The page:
The Flint water crisis has drawn attention to the water quality in Michigan and elsewhere. In Washtenaw County, there is growing concern about the spread of 1,4 dioxane, a known carcinogen, which has contaminated aquifers under parts of the city of Ann Arbor, and Scio and Ann Arbor Charter townships.
Discharged by a manufacturer years ago, the chemical has been traveling underground toward the Huron River, despite a variety of remediation efforts.
The disaster that happened in Flint should be a wakeup call to citizens all over the United States and especially us here in the state of Michigan. The U.S. has a growing problem with freshwater being too polluted to drink. The Michigan League of Conservation Voters report card on “How Green is Your Governor?” gave Rick Snyder a “C” for the year 2014.
For Michigan, from its Great Lakes’ shorelines to the inland lakes that speckle the lower peninsula, freshwater is one of its most valuable resources. Some believe that the process of hydraulic oil fracking is detrimental to the environment, and to the freshwater more specifically; the state has recently been facing a battle about whether or not this is true.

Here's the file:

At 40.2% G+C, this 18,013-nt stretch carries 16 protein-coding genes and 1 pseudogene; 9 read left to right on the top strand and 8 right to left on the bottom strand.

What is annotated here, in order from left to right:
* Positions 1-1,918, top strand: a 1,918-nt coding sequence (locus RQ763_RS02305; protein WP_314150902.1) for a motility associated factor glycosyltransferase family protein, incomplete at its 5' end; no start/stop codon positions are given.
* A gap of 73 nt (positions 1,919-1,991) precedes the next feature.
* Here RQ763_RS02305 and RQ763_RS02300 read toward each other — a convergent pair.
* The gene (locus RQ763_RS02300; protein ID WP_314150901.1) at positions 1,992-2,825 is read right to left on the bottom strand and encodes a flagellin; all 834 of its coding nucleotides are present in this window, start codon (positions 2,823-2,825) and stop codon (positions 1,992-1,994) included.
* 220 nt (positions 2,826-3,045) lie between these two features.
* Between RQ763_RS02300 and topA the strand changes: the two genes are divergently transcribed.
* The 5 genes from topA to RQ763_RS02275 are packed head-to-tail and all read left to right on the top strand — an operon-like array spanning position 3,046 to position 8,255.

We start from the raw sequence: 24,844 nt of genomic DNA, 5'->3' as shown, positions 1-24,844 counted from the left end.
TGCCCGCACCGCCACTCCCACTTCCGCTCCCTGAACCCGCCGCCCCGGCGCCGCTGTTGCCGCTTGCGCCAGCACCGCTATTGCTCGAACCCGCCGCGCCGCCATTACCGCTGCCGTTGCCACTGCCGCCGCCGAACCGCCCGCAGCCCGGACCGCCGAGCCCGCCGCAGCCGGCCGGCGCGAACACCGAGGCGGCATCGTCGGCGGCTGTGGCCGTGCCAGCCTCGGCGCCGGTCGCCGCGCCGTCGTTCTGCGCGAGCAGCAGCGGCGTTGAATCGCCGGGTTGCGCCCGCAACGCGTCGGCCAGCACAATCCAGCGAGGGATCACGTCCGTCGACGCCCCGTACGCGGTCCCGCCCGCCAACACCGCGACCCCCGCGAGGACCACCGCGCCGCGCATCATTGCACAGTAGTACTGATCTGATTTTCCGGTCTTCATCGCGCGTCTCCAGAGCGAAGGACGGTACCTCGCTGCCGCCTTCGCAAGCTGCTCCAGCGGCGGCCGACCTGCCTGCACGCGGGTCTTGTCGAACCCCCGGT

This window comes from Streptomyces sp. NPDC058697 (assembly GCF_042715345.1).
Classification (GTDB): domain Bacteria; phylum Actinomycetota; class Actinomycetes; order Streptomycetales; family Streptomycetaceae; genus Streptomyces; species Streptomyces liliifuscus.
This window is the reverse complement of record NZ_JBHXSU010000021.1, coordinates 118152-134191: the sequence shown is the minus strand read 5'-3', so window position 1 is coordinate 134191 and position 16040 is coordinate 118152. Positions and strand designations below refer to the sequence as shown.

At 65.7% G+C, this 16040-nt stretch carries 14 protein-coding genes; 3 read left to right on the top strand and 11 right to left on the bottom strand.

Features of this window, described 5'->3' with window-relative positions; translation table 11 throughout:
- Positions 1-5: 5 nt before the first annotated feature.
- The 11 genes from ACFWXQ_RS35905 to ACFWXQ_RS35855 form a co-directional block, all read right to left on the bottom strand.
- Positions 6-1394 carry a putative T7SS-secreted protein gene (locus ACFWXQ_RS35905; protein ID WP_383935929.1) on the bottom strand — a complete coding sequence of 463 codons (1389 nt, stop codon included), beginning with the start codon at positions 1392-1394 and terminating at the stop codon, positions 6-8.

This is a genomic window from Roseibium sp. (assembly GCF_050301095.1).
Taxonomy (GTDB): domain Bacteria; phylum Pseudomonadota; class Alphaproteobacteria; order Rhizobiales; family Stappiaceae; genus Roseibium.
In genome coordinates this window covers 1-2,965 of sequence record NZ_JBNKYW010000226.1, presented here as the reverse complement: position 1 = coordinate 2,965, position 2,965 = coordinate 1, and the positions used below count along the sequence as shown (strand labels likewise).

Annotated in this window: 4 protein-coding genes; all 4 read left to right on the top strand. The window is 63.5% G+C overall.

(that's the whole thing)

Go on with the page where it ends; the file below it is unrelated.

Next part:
Hosting a variety of native and nonnative plant s, the nature trail at Washtenaw Community College is like a biology classroom that winds around the campus for 1.3 miles. The trail itself is not natural, but rather has been brought up around two retention ponds that were dug in order to facilitate the parking lot. However, after several years, the trail was eventually constructed into what is seen today.
When students walk the halls, study for an exam, or quickly print an essay five minutes before class starts, it may not come to mind what goes into making sure a campus operates at full capacity. At Washtenaw Community College, there is a lot going on to keep these buildings maintained and under control, but also green friendly.
Only Washtenaw’s Core Garden could precipitate a conversation about the safety of transporting a beehive on the back of a motorcycle in the same breath as the rain resistance of coyote urine. It’s just that kind of project — the kind that makes people think outside the box.